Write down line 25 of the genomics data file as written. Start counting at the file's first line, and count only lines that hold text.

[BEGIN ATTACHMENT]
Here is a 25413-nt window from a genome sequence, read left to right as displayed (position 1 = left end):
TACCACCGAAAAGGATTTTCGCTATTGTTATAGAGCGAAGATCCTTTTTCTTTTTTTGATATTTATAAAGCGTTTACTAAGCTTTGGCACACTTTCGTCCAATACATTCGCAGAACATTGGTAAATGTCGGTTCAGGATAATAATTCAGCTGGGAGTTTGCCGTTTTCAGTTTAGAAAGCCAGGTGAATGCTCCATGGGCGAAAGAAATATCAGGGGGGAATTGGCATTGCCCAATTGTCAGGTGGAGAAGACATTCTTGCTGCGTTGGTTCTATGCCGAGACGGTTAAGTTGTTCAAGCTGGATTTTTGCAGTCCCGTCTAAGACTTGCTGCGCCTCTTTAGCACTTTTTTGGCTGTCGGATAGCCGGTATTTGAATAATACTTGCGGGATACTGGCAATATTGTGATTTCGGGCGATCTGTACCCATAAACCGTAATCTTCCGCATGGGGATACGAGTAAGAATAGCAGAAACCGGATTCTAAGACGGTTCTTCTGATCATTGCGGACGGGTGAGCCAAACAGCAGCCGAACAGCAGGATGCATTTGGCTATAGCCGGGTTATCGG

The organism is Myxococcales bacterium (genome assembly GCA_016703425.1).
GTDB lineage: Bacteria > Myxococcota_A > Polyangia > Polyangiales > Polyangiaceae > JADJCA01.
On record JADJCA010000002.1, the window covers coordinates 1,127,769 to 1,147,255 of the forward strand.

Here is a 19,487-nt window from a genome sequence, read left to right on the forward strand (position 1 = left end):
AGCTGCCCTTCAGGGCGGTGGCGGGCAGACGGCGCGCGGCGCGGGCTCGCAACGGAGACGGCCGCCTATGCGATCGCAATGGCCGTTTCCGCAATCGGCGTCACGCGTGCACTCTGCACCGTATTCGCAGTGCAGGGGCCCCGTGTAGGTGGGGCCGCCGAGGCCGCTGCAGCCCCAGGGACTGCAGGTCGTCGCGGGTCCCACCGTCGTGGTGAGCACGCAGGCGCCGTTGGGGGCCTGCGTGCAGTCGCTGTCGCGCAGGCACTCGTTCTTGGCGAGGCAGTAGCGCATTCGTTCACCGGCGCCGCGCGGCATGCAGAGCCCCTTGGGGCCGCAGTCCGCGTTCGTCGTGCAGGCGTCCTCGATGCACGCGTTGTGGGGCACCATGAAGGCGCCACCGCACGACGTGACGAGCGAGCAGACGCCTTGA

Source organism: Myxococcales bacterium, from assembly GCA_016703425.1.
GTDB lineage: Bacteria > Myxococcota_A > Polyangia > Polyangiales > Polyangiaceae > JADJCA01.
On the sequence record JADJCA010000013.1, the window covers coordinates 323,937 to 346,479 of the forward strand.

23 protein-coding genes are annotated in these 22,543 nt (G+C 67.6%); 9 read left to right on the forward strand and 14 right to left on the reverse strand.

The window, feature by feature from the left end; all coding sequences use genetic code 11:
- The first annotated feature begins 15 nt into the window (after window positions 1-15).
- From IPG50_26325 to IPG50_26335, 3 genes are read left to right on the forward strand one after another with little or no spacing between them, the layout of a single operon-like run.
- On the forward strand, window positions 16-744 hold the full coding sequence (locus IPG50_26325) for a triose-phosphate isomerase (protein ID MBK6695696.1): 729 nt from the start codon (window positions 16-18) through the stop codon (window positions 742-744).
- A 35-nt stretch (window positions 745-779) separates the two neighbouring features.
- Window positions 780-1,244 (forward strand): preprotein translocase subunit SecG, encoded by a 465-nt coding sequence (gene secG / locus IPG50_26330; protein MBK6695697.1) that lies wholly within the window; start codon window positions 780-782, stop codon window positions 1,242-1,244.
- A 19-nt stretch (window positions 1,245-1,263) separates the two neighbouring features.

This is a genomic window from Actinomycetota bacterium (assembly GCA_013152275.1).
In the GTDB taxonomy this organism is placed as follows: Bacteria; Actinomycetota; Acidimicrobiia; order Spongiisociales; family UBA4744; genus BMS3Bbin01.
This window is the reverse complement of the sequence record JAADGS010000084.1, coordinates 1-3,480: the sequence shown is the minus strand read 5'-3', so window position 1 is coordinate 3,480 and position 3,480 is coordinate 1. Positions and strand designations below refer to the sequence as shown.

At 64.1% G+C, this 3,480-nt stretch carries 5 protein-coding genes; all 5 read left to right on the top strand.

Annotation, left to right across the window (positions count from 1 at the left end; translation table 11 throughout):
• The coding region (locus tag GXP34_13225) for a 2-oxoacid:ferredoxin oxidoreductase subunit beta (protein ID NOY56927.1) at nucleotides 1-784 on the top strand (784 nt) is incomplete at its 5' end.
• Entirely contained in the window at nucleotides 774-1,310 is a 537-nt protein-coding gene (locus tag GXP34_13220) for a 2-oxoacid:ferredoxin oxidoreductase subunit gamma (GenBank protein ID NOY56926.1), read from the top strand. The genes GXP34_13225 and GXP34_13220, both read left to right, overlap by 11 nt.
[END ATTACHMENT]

• Entirely contained in the window at nucleotides 774-1,310 is a 537-nt protein-coding gene (locus tag GXP34_13220) for a 2-oxoacid:ferredoxin oxidoreductase subunit gamma (GenBank protein ID NOY56926.1), read from the top strand. The genes GXP34_13225 and GXP34_13220, both read left to right, overlap by 11 nt.